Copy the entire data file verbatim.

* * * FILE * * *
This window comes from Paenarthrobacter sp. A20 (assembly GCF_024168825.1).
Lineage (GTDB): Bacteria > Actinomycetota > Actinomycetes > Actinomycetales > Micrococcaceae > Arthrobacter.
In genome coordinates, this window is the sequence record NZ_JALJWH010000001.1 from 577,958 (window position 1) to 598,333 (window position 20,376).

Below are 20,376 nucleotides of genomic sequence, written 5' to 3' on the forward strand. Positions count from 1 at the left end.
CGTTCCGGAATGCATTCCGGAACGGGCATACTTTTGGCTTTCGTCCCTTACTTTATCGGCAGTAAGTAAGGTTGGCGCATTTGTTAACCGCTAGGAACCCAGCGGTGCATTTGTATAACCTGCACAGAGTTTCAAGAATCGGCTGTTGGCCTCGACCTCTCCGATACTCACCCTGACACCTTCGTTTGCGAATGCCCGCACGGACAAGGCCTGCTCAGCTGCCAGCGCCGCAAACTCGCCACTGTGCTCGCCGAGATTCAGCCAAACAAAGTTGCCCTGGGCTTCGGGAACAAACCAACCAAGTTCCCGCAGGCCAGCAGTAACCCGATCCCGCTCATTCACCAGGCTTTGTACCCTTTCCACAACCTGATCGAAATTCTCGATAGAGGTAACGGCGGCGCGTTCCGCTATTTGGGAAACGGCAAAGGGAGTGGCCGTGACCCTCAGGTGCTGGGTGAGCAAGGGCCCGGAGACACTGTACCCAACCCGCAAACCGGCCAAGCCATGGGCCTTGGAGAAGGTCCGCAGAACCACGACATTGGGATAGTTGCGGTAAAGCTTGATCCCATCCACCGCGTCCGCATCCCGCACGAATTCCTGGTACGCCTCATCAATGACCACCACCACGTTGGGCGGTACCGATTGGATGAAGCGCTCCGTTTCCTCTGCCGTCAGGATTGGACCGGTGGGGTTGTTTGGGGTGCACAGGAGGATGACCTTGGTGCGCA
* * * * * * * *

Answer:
This window comes from Paenarthrobacter sp. A20 (assembly GCF_024168825.1).
Lineage (GTDB): Bacteria > Actinomycetota > Actinomycetes > Actinomycetales > Micrococcaceae > Arthrobacter.
In genome coordinates, this window is the sequence record NZ_JALJWH010000001.1 from 577,958 (window position 1) to 598,333 (window position 20,376).

Below are 20,376 nucleotides of genomic sequence, written 5' to 3' on the forward strand. Positions count from 1 at the left end.
CGTTCCGGAATGCATTCCGGAACGGGCATACTTTTGGCTTTCGTCCCTTACTTTATCGGCAGTAAGTAAGGTTGGCGCATTTGTTAACCGCTAGGAACCCAGCGGTGCATTTGTATAACCTGCACAGAGTTTCAAGAATCGGCTGTTGGCCTCGACCTCTCCGATACTCACCCTGACACCTTCGTTTGCGAATGCCCGCACGGACAAGGCCTGCTCAGCTGCCAGCGCCGCAAACTCGCCACTGTGCTCGCCGAGATTCAGCCAAACAAAGTTGCCCTGGGCTTCGGGAACAAACCAACCAAGTTCCCGCAGGCCAGCAGTAACCCGATCCCGCTCATTCACCAGGCTTTGTACCCTTTCCACAACCTGATCGAAATTCTCGATAGAGGTAACGGCGGCGCGTTCCGCTATTTGGGAAACGGCAAAGGGAGTGGCCGTGACCCTCAGGTGCTGGGTGAGCAAGGGCCCGGAGACACTGTACCCAACCCGCAAACCGGCCAAGCCATGGGCCTTGGAGAAGGTCCGCAGAACCACGACATTGGGATAGTTGCGGTAAAGCTTGATCCCATCCACCGCGTCCGCATCCCGCACGAATTCCTGGTACGCCTCATCAATGACCACCACCACGTTGGGCGGTACCGATTGGATGAAGCGCTCCGTTTCCTCTGCCGTCAGGATTGGACCGGTGGGGTTGTTTGGGGTGCACAGGAGGATGACCTTGGTGCGCA